Special representative to the UN Secretary General for West Africa, Said Djinnit, Minister of Foreign Affairs, Odein Ajumogobia, and President, ECOWAS Commission, James Gbeho, at the 27th meeting of the mediation and security council in Abuja on Monday.
By Bassey Udo
June 8, 2010 12:39AM
The Economic Community of West African States (ECOWAS) said yesterday that the incessant insecurity in the West Africa sub-region is a serious distraction to the entrenchment of enduring democratic governance and values in member-states.
The Council, made up of ministers in the ECOWAS member-states in charge of security, has a role to play in the effort towards sustaining peace and security in the ECOWAS sub-region.
Odein Ajumogobia, Nigeria’s Foreign Affairs minister, who made the observation at the opening of the two-day ECOWAS Mediation and Security Council meeting in Abuja, expressed regrets that the quest for lasting solutions to the problem has taken prime attention over effort to mobilise resources from the international community for the development of the sub-region.
“Urgent attention needs to be given to the issue of Security Sector Reforms (SSR) in member-states. In Guinea Conakry,Guinea Bissau, and Niger Republic, the Armed Forces there and other ECOWAS member-states must be transformed into professional armies that are subordinate to constitutional authority and civil democratic rule,” Mr. Ajumogobia said.
He reassured the Council of President Goodluck Jonathan’s commitment to the sustenance of democracy and good governance in the sub-region, adding that the administration is determined to continue Nigeria’s constructive collaboration with the ECOWAS Commission and other sub-regional organisations to find lasting solutions to the political crises in member-states.
Apart from working as a team to ensure a free, transparent and credible election in Guinea Conakry in June 27, 2010, the minister enjoined ECOWAS member-states to also encourage the Council for Restoration of Democracy (CRD) in Niger Republic to fully implement its transition agenda for the election of a democratic leadership in the country.
The minister drew attention to the menace of small arms and light weapons (SALWs) as a serious threat to the peace and security of the sub-region, adding that though significant progress has been made in installing democracy in most member-states, there is still a long way to go.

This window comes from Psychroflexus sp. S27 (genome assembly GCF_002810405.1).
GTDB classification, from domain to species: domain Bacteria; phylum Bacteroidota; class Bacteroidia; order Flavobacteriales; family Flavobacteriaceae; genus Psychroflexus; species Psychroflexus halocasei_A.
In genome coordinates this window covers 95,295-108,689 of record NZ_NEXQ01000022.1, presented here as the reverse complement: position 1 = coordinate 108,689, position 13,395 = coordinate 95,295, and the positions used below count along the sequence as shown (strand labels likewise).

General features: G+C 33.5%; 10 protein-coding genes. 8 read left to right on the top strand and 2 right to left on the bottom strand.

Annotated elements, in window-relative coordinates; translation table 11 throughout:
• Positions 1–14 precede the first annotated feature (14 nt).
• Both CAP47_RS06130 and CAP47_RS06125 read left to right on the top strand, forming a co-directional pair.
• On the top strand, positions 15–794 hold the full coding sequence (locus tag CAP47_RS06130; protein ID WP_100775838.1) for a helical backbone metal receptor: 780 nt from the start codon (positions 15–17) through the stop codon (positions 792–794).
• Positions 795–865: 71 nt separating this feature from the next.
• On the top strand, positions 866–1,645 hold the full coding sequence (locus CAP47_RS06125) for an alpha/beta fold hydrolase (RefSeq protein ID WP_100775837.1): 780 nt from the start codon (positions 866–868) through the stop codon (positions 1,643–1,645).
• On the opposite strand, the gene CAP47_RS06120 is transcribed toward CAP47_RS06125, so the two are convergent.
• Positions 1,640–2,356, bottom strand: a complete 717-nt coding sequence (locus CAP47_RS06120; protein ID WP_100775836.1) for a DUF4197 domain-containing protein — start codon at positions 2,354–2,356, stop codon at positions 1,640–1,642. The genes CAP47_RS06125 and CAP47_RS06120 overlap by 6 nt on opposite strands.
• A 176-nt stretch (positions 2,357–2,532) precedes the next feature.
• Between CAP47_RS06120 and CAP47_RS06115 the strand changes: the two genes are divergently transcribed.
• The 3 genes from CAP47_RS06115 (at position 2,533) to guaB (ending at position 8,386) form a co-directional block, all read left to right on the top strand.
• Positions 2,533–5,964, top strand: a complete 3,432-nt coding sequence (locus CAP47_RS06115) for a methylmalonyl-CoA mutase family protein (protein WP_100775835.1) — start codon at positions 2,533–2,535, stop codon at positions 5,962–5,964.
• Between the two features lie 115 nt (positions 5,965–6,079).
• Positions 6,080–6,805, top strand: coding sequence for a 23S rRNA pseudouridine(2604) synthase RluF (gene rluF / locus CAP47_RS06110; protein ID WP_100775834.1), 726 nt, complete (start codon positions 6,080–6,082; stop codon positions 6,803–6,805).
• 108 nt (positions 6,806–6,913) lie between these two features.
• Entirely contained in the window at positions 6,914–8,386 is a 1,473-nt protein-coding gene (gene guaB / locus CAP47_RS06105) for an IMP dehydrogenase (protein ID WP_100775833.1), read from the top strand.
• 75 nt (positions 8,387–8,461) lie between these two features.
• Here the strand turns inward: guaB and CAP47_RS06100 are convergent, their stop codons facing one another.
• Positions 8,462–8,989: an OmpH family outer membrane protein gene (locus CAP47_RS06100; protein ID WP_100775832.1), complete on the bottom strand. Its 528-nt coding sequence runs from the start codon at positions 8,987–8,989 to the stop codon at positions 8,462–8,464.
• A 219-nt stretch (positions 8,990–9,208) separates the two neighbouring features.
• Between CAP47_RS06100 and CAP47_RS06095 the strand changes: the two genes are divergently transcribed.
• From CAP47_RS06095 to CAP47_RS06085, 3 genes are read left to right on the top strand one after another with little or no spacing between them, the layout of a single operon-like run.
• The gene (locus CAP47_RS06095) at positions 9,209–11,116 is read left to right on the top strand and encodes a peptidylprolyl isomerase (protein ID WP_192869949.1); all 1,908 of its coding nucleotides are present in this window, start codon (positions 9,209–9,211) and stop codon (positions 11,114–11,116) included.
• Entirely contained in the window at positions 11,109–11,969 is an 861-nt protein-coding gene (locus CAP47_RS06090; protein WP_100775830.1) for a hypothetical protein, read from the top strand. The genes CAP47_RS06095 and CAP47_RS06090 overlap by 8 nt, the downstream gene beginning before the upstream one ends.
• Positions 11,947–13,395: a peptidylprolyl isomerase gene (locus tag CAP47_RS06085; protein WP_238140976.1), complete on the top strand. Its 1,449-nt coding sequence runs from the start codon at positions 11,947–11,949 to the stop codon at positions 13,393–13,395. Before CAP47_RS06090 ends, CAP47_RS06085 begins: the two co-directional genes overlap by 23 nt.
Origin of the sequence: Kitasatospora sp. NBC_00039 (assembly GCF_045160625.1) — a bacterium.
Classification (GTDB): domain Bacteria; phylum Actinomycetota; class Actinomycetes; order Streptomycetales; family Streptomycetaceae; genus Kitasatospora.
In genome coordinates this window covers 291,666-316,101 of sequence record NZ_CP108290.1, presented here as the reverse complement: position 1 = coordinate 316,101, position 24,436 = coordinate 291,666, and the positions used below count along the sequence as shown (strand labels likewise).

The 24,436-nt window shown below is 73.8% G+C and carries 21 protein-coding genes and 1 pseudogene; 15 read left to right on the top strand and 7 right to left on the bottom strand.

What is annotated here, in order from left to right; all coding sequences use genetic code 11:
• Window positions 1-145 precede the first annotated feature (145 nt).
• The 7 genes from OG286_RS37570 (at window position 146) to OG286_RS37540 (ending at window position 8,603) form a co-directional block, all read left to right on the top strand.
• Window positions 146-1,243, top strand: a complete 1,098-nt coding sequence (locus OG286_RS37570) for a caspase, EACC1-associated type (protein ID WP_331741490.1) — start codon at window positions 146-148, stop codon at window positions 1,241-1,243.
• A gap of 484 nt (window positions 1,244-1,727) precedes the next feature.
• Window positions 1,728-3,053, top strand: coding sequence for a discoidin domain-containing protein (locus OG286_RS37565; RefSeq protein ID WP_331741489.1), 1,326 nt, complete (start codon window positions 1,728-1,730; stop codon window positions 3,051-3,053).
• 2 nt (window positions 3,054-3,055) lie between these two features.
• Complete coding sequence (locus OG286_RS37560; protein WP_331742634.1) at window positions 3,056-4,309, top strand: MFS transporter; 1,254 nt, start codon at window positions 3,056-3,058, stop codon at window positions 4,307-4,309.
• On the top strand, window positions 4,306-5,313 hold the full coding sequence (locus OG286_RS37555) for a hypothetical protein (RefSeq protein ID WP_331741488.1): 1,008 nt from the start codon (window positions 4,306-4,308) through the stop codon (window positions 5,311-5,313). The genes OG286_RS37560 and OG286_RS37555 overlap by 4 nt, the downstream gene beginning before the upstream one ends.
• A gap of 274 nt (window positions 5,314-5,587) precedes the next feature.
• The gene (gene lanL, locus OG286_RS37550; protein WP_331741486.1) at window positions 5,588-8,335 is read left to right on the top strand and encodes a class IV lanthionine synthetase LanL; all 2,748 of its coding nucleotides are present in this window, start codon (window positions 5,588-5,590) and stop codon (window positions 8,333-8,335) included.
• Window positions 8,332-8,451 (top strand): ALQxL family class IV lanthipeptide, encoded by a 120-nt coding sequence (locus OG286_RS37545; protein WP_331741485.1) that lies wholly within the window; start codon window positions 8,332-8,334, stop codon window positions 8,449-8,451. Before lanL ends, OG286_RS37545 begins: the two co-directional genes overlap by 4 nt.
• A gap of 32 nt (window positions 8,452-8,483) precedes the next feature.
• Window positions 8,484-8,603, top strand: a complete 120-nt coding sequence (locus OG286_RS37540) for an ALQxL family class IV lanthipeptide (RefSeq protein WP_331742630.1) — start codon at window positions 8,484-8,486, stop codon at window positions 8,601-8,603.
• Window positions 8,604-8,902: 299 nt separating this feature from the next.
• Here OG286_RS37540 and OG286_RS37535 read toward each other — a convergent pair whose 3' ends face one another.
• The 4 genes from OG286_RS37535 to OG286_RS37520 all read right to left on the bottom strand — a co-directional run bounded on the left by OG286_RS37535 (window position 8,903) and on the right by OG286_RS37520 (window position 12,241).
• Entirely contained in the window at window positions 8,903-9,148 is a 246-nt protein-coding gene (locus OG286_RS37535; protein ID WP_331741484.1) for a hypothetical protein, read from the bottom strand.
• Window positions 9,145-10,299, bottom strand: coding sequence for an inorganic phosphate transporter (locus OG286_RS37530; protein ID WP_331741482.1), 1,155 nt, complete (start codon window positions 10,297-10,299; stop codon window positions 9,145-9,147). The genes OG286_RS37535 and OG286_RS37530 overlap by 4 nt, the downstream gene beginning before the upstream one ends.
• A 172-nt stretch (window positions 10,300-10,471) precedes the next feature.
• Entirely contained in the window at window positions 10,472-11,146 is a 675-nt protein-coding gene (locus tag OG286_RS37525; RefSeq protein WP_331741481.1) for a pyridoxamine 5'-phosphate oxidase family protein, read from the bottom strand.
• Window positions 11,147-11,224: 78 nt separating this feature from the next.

No new conflict
James Gbeho, the President, ECOWAS Commission, noted the steady improvements in the security environment in the region since last year, particularly in the areas of advances in democratic restoration and consolidation, as well as national reconciliation and development.
Mr. Gbeho identified the absence of open conflict in the last decade, as well as the successful presidential elections in Togo, and the breakthrough in the inter-Togolese dialogue with the formation of an inclusive government in the country, as indices of the growing political stability in the region, though he noted the challenge of palpable uncertainty over elections in Cote D’Ivoire and Guinea Bissau.
Apart from the challenge of famine, Mr. Gbeho said the problem of drug trafficking and other transnational organised crimes, like money laundering and human trafficking, constitute mortal danger to politics and the region’s growth.
He called for efforts to be intensified between ECOWAS and the international community through the agency of the West African Office of the United Nations on Drugs and Crimes (UNODC) in the implementation of the West African Action Plan on Drugs, to help bring to an end the drugs scourge in the region.